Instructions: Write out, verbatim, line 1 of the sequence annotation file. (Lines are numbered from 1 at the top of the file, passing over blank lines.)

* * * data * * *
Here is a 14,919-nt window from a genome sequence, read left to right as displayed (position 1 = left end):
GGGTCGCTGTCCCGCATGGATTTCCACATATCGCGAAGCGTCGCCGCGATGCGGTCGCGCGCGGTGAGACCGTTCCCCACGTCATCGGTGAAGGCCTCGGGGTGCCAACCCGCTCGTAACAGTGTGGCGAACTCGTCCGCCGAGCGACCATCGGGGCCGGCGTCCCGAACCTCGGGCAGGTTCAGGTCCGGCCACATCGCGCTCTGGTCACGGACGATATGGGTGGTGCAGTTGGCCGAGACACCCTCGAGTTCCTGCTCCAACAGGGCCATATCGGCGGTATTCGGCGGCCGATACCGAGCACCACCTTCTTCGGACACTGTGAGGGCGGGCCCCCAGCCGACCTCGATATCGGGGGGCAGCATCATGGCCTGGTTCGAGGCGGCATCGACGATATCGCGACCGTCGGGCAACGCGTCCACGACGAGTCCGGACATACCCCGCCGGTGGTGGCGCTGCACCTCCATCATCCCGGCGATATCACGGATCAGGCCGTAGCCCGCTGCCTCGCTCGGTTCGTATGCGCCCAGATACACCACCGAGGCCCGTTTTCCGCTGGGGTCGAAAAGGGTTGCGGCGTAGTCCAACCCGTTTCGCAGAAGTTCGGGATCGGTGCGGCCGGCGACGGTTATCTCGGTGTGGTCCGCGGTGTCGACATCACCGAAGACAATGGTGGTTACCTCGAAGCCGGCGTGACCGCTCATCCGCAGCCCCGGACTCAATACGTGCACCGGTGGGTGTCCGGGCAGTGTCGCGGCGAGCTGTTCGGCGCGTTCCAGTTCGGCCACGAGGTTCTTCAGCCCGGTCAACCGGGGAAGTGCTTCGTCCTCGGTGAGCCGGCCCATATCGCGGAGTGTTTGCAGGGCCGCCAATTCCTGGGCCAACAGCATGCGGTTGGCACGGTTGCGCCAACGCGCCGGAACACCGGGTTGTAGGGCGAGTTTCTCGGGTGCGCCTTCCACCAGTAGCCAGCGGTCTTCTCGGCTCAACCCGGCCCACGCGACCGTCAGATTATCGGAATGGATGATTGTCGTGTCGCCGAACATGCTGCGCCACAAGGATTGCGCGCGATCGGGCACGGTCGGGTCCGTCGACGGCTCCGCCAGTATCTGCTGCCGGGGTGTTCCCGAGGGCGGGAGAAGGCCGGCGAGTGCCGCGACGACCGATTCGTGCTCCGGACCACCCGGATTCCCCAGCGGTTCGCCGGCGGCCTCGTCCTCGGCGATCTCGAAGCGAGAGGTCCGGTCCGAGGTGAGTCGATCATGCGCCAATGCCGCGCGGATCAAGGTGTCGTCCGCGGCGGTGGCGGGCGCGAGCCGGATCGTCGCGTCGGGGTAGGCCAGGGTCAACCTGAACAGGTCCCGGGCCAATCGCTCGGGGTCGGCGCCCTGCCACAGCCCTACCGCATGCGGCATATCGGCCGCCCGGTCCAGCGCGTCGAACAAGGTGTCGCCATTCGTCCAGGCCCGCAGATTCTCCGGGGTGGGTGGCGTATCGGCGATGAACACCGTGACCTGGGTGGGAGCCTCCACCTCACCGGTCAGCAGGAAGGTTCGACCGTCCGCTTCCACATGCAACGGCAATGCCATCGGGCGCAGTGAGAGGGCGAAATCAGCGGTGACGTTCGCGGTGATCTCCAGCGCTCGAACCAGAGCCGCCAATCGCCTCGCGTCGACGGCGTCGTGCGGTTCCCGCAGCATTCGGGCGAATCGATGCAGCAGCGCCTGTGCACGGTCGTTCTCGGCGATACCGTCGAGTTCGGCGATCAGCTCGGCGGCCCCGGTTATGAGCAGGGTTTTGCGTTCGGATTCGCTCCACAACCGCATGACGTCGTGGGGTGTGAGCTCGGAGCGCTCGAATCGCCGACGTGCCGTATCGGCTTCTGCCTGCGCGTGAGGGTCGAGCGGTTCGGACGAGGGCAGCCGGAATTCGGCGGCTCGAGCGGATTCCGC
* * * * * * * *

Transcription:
Here is a 14,919-nt window from a genome sequence, read left to right as displayed (position 1 = left end):